Lost in the news cycle of the homeless epidemic is the effects that it has on children. On children, the effects of homelessness can be crippling and life altering. If left unaddressed, the child’s circumstances can turn into a vicious, hard-to-break cycle that will follow them through life.
When families are on the outside of a stable home environment, their community ties and social structures rapidly crumble. When the basic needs of the family aren’t met, school is far from their first priority. What many take for granted daily can become insurmountable barriers for these families: transportation, food, childcare.
Without adequate transportation, the child has no way of getting to school and the parent has no means for acquiring gainful employment. Without access to nutritious food, the child’s physical condition deteriorates and they find themselves in poor health. Poor physical health leads to poor mental and emotional health. When living in constant crisis, it can have a detrimental effect on a child’s frontal lobe.
Improving School Attendance (ISA) works in partnership with Housing Hope to support children and families experiencing homelessness. ISA relies on the Health and Well-Being Monitor to identify the needs of local families. “Often, families do not communicate all of their needs,” said Monica Best-Wilson, a school psychologist and program coordinator with ISA, “they’ll tell you one or two, but the Health and Well-being Monitor help us to see the big picture – things they may not have even considered — like relationships and access to healthy food”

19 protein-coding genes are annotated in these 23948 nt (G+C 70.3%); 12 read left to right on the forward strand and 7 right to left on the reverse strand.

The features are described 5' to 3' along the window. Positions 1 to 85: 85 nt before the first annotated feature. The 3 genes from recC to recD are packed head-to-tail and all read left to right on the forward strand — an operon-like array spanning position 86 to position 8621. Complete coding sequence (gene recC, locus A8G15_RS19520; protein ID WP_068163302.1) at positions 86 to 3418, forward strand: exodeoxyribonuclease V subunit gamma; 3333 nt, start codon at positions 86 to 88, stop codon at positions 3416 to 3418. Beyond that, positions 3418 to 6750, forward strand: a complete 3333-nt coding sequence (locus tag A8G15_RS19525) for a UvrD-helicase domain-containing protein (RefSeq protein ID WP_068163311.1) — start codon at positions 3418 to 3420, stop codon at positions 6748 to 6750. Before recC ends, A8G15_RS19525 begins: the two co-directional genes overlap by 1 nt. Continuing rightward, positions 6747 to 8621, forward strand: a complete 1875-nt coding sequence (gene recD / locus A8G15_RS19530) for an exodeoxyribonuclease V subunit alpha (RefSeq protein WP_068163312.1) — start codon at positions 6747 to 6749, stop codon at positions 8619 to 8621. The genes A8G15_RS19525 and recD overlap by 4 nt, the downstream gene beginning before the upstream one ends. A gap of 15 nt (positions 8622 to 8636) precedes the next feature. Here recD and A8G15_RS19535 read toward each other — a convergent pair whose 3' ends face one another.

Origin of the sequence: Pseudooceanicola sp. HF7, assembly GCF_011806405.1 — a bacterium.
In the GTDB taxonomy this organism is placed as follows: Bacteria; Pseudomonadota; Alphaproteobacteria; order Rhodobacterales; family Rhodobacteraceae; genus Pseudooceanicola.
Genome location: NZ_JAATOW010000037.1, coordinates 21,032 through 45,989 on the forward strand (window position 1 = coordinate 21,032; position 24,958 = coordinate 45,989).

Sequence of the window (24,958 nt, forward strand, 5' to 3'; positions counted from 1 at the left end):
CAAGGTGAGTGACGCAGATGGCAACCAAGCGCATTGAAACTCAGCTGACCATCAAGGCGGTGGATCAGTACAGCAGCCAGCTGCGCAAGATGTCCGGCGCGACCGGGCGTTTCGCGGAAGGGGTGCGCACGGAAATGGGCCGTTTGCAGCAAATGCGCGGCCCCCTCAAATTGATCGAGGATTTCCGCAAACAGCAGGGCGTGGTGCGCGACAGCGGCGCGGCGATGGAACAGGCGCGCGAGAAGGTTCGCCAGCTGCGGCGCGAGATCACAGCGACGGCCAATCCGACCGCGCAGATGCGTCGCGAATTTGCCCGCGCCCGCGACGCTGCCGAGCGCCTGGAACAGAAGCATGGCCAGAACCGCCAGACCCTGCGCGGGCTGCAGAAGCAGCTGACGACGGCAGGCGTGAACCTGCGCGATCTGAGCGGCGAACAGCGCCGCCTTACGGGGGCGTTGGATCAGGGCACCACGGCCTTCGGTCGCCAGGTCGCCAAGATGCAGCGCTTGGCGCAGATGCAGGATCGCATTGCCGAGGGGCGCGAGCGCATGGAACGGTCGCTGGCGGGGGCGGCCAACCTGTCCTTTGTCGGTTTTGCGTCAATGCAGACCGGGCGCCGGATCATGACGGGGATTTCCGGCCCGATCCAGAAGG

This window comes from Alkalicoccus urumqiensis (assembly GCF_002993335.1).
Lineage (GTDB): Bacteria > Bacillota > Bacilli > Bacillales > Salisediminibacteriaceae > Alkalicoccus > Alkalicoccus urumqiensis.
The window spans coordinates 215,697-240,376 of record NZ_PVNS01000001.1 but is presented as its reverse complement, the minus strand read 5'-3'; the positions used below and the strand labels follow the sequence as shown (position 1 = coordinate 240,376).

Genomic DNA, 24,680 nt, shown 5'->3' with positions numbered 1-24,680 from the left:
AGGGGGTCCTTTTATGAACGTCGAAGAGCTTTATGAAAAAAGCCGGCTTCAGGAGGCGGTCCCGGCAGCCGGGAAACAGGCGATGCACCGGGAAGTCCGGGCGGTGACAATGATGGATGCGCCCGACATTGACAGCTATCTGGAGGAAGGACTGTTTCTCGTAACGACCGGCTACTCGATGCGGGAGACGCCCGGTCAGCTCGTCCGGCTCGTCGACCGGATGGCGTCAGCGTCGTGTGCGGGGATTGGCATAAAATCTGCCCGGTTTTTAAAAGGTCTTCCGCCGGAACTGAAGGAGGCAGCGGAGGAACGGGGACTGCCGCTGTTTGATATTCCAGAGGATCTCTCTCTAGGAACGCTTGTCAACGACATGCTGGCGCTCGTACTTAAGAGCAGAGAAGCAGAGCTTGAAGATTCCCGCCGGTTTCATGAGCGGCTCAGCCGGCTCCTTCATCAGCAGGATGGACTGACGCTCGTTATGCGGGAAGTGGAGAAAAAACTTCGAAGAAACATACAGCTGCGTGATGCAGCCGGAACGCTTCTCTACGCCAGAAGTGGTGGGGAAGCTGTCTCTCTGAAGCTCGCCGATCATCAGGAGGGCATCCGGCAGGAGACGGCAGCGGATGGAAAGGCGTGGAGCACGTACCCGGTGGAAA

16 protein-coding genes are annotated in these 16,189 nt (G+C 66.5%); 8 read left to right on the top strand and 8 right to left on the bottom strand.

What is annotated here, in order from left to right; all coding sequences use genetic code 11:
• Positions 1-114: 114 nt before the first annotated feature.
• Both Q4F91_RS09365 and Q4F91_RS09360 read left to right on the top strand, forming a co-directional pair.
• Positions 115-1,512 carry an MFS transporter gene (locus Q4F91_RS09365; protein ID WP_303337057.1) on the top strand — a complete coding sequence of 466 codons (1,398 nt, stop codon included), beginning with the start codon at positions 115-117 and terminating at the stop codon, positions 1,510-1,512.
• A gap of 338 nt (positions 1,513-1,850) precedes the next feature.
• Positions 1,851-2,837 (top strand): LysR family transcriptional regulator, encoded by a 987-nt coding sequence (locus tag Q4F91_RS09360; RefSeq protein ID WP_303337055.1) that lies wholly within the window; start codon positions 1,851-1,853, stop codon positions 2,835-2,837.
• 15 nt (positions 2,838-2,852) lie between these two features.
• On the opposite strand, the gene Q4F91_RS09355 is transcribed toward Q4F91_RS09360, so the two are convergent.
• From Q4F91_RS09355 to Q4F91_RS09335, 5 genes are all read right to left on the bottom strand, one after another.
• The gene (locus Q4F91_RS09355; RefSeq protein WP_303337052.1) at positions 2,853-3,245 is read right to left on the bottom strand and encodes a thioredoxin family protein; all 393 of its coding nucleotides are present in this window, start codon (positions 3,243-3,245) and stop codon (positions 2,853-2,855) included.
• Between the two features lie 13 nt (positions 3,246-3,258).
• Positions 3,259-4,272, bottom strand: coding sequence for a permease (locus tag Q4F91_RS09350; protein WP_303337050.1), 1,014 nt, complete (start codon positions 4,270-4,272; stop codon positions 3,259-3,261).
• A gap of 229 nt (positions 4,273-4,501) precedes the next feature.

After walking families through the monitor, ISA formulates a plan that helps families on their journey to self-sufficiency. “It has developed into one of the most important tools in our arsenal.” Best-Wilson continued, “we re-administer it to our families every 6 months to see what has improved and where our focus needs to shift.”
“It has developed into one of the most important tools in our arsenal.” Best-Wilson continued, “we re-administer it to our families every 6 months to see what has improved and where our focus needs to shift.”
“We’ve found that when reaching out to families in need, sharing their stories with yet another person re-opens the vein of trauma. By the time we get involved, the family has connected with other family members, advocates and social workers. To them, we are just another face,” she said. “We strive to end the stigma that ‘no one cares’ by showing the families that we operate with a long-term outlook. We are thinking about more than their next meal. In fact, our timelines run 3-5 years down the road, when the changes really start bearing fruit. Our maximum caseload is 6 families at any given time so that we can focus on making lasting changes.”
The ultimate goal at ISA is to disrupt the cycle of homelessness and get children back into school where they have access to education, social mentors, and healthy nutrition. Keeping children engaged in their education helps to instill a life-long confidence. In order to disrupt the cycle, we help repair relationships on all levels. This can be in between the parent and child, school and child, and the parent and school.
If you can reduce an absence into a tardy, then you can eventually turn tardies into full days of school.”
Stabilizing the health of the home and the family is paramount to tackling the homelessness epidemic in our communities. By helping each individual child, ISA helps to improve the health of the community as a whole. “It takes small and sustainable steps to provide the best path towards improving school attendance. If you can reduce an absence into a tardy, then you can eventually turn tardies into full days of school.”